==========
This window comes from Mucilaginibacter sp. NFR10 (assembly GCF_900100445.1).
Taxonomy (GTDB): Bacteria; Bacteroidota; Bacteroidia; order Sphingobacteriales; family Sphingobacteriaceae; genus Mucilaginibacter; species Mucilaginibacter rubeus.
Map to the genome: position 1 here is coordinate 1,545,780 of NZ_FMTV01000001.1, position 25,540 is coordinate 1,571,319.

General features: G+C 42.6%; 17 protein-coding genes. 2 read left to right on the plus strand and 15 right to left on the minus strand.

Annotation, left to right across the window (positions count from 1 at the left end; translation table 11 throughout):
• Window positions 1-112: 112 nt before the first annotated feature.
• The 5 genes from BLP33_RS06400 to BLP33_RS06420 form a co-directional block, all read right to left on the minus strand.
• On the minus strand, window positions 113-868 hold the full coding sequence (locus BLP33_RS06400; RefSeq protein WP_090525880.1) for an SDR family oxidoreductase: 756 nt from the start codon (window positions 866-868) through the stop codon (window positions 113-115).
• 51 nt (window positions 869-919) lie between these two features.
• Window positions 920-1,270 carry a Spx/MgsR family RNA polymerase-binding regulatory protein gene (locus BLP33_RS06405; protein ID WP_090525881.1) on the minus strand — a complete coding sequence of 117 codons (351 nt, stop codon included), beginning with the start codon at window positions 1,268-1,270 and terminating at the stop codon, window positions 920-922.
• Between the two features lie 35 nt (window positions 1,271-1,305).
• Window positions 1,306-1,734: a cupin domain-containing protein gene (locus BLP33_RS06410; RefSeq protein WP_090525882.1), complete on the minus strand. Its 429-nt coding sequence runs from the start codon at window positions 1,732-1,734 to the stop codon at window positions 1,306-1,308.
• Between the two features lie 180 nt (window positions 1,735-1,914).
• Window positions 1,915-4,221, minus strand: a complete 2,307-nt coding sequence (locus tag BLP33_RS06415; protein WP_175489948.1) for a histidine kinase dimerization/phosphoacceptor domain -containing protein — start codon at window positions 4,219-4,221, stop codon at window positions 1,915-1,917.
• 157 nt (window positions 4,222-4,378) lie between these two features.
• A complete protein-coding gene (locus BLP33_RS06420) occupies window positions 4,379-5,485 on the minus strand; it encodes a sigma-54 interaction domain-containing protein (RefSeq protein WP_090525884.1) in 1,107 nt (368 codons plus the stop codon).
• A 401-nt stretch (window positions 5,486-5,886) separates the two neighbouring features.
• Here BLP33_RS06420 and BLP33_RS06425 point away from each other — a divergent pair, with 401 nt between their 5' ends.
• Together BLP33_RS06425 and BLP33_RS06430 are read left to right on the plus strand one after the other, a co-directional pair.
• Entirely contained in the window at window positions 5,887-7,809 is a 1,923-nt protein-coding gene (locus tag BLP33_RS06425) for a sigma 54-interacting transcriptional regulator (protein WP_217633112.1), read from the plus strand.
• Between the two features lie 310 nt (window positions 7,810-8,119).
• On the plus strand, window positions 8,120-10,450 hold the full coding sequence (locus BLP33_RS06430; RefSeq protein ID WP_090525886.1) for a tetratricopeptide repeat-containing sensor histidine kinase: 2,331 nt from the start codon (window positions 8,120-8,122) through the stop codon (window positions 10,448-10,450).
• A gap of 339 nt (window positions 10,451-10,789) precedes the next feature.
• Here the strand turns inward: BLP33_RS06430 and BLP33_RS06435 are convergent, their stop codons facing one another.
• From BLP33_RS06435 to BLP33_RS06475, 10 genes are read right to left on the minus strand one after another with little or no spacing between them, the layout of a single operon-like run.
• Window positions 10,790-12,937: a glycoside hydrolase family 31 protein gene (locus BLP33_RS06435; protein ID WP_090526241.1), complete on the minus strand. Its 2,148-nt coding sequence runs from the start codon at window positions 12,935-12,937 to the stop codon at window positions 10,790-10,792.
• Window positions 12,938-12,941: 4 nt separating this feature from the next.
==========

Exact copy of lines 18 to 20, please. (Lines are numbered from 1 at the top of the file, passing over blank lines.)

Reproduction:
• Here BLP33_RS06420 and BLP33_RS06425 point away from each other — a divergent pair, with 401 nt between their 5' ends.
• Together BLP33_RS06425 and BLP33_RS06430 are read left to right on the plus strand one after the other, a co-directional pair.
• Entirely contained in the window at window positions 5,887-7,809 is a 1,923-nt protein-coding gene (locus tag BLP33_RS06425) for a sigma 54-interacting transcriptional regulator (protein WP_217633112.1), read from the plus strand.